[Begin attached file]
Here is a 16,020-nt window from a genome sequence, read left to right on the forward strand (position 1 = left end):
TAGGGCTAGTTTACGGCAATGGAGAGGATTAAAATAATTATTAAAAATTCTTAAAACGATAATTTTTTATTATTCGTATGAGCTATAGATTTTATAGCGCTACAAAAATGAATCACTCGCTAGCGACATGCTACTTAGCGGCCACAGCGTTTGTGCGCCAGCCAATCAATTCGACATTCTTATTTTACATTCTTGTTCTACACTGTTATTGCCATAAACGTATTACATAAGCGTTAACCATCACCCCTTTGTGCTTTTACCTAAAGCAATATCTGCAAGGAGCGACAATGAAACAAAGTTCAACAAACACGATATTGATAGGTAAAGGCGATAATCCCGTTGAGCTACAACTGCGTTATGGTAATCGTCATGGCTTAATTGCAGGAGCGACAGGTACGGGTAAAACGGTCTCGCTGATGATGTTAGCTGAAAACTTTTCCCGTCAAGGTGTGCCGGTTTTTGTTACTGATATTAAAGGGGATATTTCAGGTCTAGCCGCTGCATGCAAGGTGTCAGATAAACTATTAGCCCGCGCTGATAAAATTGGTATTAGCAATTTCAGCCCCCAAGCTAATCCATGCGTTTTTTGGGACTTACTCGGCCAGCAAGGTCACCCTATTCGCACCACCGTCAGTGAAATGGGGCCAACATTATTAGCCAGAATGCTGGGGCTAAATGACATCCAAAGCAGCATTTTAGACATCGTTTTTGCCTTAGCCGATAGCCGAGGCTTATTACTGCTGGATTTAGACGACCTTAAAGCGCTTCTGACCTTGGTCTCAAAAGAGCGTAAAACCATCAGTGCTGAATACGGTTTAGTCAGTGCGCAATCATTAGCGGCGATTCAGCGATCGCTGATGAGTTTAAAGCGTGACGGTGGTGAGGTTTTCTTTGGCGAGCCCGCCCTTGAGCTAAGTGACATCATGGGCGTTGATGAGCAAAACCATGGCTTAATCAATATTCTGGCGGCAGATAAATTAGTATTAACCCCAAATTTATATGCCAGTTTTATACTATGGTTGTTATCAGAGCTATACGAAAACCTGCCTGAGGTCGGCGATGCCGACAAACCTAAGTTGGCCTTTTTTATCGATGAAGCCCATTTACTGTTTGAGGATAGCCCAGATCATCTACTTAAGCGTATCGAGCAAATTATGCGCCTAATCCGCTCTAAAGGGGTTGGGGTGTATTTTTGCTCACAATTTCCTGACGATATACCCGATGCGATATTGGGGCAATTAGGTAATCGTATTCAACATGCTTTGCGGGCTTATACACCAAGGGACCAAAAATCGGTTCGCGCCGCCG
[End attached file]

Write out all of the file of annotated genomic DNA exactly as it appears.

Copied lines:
Here is a 16,020-nt window from a genome sequence, read left to right on the forward strand (position 1 = left end):
TAGGGCTAGTTTACGGCAATGGAGAGGATTAAAATAATTATTAAAAATTCTTAAAACGATAATTTTTTATTATTCGTATGAGCTATAGATTTTATAGCGCTACAAAAATGAATCACTCGCTAGCGACATGCTACTTAGCGGCCACAGCGTTTGTGCGCCAGCCAATCAATTCGACATTCTTATTTTACATTCTTGTTCTACACTGTTATTGCCATAAACGTATTACATAAGCGTTAACCATCACCCCTTTGTGCTTTTACCTAAAGCAATATCTGCAAGGAGCGACAATGAAACAAAGTTCAACAAACACGATATTGATAGGTAAAGGCGATAATCCCGTTGAGCTACAACTGCGTTATGGTAATCGTCATGGCTTAATTGCAGGAGCGACAGGTACGGGTAAAACGGTCTCGCTGATGATGTTAGCTGAAAACTTTTCCCGTCAAGGTGTGCCGGTTTTTGTTACTGATATTAAAGGGGATATTTCAGGTCTAGCCGCTGCATGCAAGGTGTCAGATAAACTATTAGCCCGCGCTGATAAAATTGGTATTAGCAATTTCAGCCCCCAAGCTAATCCATGCGTTTTTTGGGACTTACTCGGCCAGCAAGGTCACCCTATTCGCACCACCGTCAGTGAAATGGGGCCAACATTATTAGCCAGAATGCTGGGGCTAAATGACATCCAAAGCAGCATTTTAGACATCGTTTTTGCCTTAGCCGATAGCCGAGGCTTATTACTGCTGGATTTAGACGACCTTAAAGCGCTTCTGACCTTGGTCTCAAAAGAGCGTAAAACCATCAGTGCTGAATACGGTTTAGTCAGTGCGCAATCATTAGCGGCGATTCAGCGATCGCTGATGAGTTTAAAGCGTGACGGTGGTGAGGTTTTCTTTGGCGAGCCCGCCCTTGAGCTAAGTGACATCATGGGCGTTGATGAGCAAAACCATGGCTTAATCAATATTCTGGCGGCAGATAAATTAGTATTAACCCCAAATTTATATGCCAGTTTTATACTATGGTTGTTATCAGAGCTATACGAAAACCTGCCTGAGGTCGGCGATGCCGACAAACCTAAGTTGGCCTTTTTTATCGATGAAGCCCATTTACTGTTTGAGGATAGCCCAGATCATCTACTTAAGCGTATCGAGCAAATTATGCGCCTAATCCGCTCTAAAGGGGTTGGGGTGTATTTTTGCTCACAATTTCCTGACGATATACCCGATGCGATATTGGGGCAATTAGGTAATCGTATTCAACATGCTTTGCGGGCTTATACACCAAGGGACCAAAAATCGGTTCGCGCCGCCG